But he added: "Conductors already know that their jobs are guaranteed, that there will be no reduction in salary and that the independent rail safety body has confirmed our plans are safe.

"Now, after listening to staff, we have also decided to restore leisure travel benefits.

"All of this, we believe, should help our staff feel able to return to work and so reduce the issues causing the current high level of train cancellations."

'Cynical and cowardly'

The revised timetable will run until crew availability returns to normal, the company said.

Image caption Commuters have staged protests over ongoing disruption

RMT general secretary Mick Cash said industrial action would continue unless Southern was prepared to compromise.

He said: "We're willing to sit down and come up with a solution to this problem, but you know, if it's 'our way or the highway' then - which is what I get and what I certainly got back from the two Acas meetings that we attended - then we're going to have some difficulties."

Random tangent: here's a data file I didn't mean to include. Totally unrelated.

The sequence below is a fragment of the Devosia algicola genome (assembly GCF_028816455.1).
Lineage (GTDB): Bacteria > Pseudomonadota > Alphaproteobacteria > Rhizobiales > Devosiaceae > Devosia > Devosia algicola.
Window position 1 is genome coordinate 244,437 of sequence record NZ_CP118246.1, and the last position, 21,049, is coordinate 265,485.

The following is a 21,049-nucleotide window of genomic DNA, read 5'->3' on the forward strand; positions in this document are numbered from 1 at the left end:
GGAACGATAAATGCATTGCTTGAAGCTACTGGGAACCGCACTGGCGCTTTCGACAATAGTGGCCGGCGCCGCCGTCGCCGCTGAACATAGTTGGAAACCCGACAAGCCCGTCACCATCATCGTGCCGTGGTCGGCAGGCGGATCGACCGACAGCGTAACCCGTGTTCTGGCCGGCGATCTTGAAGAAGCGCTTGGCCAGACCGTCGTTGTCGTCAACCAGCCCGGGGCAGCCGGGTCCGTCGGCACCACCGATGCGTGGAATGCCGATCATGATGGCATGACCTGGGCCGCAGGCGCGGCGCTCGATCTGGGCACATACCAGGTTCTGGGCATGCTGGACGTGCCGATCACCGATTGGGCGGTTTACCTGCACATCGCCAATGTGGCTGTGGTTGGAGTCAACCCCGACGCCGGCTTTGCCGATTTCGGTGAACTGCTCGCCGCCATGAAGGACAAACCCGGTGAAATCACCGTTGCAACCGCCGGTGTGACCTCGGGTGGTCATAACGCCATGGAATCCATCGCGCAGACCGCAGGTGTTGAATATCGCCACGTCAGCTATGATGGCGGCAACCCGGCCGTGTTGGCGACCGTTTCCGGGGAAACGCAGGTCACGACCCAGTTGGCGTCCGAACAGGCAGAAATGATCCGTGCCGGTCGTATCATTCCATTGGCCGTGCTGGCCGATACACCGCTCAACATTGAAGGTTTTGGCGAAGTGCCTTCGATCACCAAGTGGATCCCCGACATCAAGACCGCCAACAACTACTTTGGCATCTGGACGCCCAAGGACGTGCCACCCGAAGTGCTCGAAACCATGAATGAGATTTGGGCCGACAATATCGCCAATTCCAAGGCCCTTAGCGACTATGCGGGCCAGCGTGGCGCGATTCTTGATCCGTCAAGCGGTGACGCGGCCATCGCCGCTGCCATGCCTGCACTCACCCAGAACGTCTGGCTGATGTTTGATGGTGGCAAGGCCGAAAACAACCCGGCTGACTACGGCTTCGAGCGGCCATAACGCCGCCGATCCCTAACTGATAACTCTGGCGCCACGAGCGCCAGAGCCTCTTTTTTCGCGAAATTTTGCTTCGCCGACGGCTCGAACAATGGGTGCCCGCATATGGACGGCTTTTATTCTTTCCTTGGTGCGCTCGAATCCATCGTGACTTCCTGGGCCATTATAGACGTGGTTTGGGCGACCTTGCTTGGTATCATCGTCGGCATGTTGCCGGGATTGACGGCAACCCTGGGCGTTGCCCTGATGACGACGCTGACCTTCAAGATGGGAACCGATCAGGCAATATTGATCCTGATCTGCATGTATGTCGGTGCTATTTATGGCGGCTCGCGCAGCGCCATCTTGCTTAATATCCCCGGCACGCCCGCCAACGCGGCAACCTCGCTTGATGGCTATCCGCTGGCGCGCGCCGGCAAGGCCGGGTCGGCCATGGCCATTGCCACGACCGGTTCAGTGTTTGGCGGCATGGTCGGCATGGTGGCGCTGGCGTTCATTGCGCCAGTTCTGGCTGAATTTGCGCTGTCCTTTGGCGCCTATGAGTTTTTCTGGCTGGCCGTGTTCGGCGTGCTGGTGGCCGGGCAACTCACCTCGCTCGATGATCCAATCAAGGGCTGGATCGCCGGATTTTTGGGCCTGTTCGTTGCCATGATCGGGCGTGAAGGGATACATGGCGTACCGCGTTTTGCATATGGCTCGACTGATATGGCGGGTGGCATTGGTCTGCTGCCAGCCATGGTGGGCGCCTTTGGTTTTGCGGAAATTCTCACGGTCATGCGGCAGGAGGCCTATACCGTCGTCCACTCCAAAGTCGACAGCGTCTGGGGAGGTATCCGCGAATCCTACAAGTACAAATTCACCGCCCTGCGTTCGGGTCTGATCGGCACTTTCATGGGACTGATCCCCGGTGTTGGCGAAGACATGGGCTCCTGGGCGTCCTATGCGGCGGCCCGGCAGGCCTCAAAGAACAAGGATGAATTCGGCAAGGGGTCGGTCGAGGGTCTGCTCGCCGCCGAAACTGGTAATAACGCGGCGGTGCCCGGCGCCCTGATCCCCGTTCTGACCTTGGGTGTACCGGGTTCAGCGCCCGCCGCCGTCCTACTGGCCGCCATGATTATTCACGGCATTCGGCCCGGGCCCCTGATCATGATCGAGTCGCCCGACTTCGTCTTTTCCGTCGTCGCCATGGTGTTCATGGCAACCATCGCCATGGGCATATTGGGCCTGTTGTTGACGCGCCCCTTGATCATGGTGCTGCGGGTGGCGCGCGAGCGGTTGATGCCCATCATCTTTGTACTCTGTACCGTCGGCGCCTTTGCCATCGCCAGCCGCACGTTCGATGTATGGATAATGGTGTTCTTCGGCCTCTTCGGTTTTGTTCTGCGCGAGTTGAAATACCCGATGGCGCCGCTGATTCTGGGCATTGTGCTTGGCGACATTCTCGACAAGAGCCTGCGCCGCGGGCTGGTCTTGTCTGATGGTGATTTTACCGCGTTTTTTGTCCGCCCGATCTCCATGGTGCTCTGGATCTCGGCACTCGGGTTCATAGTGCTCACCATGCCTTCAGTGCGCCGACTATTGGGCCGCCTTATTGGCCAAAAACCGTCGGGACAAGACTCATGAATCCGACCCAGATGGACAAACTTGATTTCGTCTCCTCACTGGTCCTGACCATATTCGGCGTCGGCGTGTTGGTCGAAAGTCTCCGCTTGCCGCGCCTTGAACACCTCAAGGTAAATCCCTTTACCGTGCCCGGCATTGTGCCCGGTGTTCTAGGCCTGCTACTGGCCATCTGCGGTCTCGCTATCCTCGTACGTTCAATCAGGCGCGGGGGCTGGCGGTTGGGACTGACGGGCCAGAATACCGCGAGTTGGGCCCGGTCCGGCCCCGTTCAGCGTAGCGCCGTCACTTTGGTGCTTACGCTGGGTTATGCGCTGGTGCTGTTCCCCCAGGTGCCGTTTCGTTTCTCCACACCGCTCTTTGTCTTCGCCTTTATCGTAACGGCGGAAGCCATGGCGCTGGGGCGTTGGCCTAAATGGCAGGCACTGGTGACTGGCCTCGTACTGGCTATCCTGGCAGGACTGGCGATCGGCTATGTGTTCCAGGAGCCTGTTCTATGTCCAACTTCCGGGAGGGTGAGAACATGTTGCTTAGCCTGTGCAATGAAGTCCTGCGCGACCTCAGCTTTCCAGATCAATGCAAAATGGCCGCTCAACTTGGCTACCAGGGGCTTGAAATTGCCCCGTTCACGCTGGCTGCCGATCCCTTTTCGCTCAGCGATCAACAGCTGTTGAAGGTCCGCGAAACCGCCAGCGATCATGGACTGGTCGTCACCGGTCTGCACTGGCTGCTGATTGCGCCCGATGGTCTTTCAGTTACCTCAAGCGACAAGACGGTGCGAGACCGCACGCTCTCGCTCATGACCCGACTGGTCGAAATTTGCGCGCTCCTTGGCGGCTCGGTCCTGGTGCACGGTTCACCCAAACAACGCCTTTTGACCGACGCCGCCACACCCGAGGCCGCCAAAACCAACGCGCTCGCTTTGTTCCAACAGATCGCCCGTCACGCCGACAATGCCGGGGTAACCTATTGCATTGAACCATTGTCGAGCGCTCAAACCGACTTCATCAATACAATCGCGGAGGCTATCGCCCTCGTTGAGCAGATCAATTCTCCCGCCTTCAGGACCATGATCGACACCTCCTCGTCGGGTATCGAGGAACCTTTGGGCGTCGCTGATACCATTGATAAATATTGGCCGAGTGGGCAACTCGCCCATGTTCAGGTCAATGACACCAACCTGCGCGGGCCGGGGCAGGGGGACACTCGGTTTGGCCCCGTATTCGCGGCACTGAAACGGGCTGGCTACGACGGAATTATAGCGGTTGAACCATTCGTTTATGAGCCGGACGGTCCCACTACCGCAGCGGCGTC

Mr Cash said the franchise was in "terminal meltdown".

He said: "The continuing attempt to blame this gross mismanagement on the front line staff is a cynical and cowardly ploy by a company who have chosen to wage war on their passengers and workforce alike."

The union chief added: "This emergency timetable enables Govia to cancel 15% of their trains and rig their appalling performance figures to protect their profits.

"Instead of conniving with this scandal, the government should fire GTR and immediately instruct the legal, public sector fall-back operation to take over."


Image copyright Google Maps
Image caption Godstone on the Redhill-Tonbridge line loses direct trains to London under the revised timetable

Analysis by Tom Edwards, BBC London transport correspondent

What Southern seems to be doing is reducing the services on less heavily-used lines to bolster and give stability to the main commuter routes into London.